Nourishing community at the Redd

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Brendan Barnicle, a rector at St. Stephen’s Episcopal Church in Portland, first learned about the Redd on Salmon Street from his brother, our executive director, Jeremy Barnicle. Since joining the Redd as a tenant, he and his staff have been firsthand witnesses to the potential for a smarter food system infrastructure to serve community needs.


by Rev. Brendan Barnicle, Rector
St. Stephen’s Episcopal Parish

St. Stephen’s Episcopal Parish is a small church with a large feeding program. Through a variety of partners, St. Stephen’s provides more than 150,000 meals in the Portland metro area every year — with 60,000 of those distributed through a monthly food pantry. For years, to aggregate, store, and deliver all of that food — much of it from the Oregon Food Bank — St. Stephen’s used a series of donated, outdated, and inefficient refrigerators and freezers that drove our parish’s energy bill well beyond what might be normal for a church of our size. What’s more, our staff and volunteers were constantly shuffling and reorganizing food to make room for new products and to access the food necessary for the church’s numerous meal programs. Fortunately, the Redd on Salmon Street has provided a solution to St. Stephen’s biggest challenge.

In fall 2017, we started talking to B-Line Sustainable Urban Delivery about storing and delivering food through the Redd. In spring 2018, St. Stephen’s started sending all the food we received from the Oregon Food Bank directly to the Redd, and now deliveries from B-Line provide our weekly food needs and once-per-month, early morning deliveries provide the essentials for our pantry day.

This arrangement has had numerous benefits for St. Stephen’s. First, it has allowed us to remove the refrigerators and freezers at the church, which were neither environmentally friendly nor energy efficient. As a result, the church’s energy bill has dropped by several hundred dollars each month, offsetting most of the cost of storing the food at the Redd. By removing the refrigerators and freezers, the church has created new space to house and expand its clothing ministry, which provides clothing to thousands of people each year. And instead of racing up and down the stairs during pantry day to move food from the basement, all of the food is wheeled into the parish hall and calmly distributed to our guests. Finally, and most importantly, our staff is no longer consumed with food storage and management. The move to the Redd has enabled the staff of St. Stephen’s to focus on their primary function: caring for the spiritual lives of the people in their midst.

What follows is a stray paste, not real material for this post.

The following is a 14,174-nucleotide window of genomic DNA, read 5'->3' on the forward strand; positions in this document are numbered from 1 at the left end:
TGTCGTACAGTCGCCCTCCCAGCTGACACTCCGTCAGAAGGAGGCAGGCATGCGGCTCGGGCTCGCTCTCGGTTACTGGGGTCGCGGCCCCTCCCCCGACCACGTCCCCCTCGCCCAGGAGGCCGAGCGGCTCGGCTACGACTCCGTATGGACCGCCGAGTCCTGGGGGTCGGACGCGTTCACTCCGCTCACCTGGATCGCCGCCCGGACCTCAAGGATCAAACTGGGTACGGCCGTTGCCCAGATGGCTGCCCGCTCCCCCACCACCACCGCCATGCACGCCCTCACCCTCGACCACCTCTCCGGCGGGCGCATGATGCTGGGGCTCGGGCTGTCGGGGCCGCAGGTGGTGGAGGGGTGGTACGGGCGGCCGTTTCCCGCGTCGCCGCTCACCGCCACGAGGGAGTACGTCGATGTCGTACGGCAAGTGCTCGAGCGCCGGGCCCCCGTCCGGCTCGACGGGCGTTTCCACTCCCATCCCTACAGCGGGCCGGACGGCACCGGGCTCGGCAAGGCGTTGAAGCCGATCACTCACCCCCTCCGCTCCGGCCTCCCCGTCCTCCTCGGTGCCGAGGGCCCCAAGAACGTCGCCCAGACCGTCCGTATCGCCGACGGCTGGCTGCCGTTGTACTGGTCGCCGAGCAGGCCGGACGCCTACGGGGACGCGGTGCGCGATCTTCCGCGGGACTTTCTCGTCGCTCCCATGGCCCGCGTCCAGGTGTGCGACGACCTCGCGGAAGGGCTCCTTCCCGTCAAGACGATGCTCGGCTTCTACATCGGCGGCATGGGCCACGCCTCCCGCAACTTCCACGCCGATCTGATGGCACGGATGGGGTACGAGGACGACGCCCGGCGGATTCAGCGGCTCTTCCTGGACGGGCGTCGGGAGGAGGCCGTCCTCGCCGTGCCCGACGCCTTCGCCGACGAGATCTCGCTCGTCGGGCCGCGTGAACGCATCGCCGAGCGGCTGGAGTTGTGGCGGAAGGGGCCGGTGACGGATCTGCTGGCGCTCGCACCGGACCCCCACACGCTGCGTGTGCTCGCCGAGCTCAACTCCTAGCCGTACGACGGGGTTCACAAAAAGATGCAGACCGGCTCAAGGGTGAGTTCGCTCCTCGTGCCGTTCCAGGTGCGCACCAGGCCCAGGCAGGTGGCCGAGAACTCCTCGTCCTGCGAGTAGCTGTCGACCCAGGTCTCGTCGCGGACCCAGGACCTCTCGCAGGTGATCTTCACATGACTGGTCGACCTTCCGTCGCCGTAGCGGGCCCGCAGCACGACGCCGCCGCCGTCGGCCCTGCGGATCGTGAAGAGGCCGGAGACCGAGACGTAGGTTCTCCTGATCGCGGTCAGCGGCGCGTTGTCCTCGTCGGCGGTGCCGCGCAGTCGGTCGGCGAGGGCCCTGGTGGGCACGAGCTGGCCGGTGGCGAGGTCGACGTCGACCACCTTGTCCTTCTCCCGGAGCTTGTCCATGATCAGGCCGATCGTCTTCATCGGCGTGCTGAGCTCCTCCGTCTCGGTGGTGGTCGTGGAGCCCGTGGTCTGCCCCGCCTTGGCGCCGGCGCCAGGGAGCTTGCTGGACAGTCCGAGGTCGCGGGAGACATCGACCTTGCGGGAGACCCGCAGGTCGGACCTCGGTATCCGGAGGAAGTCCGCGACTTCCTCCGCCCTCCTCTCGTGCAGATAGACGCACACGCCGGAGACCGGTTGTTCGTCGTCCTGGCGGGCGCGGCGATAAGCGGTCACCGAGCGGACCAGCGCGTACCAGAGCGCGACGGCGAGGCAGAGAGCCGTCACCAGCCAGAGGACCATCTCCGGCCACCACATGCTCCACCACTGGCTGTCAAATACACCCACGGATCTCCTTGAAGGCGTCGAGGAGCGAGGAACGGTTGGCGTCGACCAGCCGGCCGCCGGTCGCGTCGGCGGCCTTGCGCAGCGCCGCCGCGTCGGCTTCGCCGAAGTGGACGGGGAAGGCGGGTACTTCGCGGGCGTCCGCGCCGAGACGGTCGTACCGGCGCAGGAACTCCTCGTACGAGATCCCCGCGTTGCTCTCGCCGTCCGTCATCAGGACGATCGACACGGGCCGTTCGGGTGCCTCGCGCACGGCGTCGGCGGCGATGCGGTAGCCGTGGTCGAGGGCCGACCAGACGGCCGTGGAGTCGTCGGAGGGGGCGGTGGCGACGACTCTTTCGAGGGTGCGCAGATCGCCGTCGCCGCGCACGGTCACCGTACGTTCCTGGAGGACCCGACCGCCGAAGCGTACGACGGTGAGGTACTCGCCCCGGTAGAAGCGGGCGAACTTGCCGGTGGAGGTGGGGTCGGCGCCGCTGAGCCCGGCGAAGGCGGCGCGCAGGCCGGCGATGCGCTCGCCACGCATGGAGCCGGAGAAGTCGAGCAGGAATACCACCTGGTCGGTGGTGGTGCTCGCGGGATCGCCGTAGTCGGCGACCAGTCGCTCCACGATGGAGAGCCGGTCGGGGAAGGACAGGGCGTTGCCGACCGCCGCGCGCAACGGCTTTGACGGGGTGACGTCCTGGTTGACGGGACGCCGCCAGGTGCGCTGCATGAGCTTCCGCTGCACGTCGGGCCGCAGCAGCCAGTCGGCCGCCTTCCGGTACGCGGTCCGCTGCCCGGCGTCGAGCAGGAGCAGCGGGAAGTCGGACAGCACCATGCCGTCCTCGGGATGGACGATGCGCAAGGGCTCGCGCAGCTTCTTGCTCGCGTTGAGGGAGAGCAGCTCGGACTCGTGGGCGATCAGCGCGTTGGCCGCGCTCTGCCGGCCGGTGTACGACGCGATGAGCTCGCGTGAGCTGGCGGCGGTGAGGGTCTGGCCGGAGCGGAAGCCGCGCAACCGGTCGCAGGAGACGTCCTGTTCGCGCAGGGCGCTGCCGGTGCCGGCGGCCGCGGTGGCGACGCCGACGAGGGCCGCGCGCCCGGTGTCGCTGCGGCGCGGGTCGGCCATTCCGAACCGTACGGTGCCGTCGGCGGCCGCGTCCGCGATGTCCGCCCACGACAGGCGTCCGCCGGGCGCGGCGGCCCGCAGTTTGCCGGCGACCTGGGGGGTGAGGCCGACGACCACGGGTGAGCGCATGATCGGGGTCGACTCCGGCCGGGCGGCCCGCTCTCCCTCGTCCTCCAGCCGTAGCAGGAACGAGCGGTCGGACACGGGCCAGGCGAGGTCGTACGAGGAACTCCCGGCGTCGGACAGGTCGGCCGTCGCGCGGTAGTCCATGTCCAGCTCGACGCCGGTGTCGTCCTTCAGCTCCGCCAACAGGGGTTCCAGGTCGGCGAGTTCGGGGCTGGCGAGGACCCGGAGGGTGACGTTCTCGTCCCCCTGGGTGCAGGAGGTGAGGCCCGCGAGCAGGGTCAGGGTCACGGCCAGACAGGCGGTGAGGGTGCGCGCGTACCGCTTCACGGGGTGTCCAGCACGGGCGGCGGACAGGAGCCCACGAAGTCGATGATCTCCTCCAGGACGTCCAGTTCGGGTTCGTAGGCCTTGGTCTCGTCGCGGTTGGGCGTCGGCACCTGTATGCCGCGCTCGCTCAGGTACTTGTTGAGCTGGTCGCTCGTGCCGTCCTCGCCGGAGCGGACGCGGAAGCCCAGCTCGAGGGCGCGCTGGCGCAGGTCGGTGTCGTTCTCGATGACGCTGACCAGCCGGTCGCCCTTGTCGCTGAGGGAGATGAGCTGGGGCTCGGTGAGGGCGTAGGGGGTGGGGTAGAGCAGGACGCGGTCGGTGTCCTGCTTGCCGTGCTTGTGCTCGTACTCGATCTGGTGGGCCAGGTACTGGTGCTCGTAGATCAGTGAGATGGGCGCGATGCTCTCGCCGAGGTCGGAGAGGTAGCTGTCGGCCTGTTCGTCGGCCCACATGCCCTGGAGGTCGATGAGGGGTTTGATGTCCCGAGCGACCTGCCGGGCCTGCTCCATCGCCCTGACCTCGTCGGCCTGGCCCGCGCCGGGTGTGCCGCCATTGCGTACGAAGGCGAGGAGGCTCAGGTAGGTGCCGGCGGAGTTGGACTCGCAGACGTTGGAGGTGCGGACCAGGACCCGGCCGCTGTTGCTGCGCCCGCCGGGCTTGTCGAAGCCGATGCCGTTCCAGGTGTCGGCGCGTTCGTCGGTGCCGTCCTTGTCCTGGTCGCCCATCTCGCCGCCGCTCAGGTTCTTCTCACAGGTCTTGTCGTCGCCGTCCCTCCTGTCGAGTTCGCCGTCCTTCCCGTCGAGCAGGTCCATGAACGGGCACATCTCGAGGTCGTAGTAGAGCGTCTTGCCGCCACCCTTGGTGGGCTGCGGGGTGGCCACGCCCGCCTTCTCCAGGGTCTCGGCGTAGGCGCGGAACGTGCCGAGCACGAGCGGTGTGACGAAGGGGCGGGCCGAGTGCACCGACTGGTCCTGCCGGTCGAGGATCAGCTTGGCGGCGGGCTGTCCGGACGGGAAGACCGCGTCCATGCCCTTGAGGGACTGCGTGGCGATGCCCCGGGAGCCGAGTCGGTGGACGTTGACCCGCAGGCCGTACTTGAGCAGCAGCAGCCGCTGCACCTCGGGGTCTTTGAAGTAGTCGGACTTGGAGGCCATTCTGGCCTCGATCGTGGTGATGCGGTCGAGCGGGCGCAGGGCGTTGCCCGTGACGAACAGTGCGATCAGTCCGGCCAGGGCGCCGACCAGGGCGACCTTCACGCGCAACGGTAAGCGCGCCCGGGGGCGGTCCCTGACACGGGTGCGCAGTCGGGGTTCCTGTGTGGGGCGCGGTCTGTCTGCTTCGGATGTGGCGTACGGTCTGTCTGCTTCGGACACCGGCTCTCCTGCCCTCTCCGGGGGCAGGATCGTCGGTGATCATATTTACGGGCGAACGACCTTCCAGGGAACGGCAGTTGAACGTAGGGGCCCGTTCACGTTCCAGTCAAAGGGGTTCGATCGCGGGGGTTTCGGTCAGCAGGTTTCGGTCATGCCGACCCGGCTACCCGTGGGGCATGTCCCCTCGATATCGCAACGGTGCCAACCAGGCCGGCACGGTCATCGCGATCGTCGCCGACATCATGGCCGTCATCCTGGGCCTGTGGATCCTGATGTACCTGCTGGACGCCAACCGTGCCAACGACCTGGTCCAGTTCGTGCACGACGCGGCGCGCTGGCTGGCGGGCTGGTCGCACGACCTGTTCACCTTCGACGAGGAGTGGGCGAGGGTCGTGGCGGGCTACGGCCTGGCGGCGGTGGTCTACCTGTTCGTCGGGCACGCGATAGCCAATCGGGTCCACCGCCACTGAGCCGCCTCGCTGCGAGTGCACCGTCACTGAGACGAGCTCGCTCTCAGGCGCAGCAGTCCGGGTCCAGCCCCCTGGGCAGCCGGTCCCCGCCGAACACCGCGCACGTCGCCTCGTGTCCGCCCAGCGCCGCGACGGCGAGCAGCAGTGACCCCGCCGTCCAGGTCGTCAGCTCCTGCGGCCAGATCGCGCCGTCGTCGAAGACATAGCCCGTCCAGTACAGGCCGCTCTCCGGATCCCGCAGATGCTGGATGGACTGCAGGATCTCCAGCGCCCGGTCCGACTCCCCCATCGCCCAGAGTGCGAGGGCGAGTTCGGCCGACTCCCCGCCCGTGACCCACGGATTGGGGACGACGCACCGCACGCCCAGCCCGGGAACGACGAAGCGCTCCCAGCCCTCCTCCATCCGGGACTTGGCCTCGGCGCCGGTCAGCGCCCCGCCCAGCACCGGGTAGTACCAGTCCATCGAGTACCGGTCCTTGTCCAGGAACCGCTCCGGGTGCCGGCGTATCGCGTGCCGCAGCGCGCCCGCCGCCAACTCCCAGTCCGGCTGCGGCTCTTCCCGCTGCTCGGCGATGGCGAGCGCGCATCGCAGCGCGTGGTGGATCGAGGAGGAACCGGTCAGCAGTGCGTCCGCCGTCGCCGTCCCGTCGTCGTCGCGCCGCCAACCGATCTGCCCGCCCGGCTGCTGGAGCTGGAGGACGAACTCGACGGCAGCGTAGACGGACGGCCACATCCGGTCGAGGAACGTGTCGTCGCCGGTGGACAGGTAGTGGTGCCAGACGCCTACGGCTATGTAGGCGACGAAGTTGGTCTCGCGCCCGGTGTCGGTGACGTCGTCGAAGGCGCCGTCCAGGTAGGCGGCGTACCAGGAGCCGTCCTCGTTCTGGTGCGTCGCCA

While we had some initial trepidation about such a significant shift in our operation, moving to the Redd is proving to be one of the best decisions the staff at St. Stephen’s has ever made. The transition was incredibly smooth and B-Line has been an amazing partner. Our volunteers are treated with dignity and respect and they have learned some valuable skills in warehouse management along the way.

At St. Stephen’s, we believe in the call to seek and serve Christ in all persons, loving our neighbors as ourselves. The Redd and B-Line have shown that kind of love to St. Stephen’s and to all those we serve in our ministry. We, the staff and congregation at St. Stephen’s, have been truly blessed.


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The Redd on Salmon Street is a working hub for the regional food economy.

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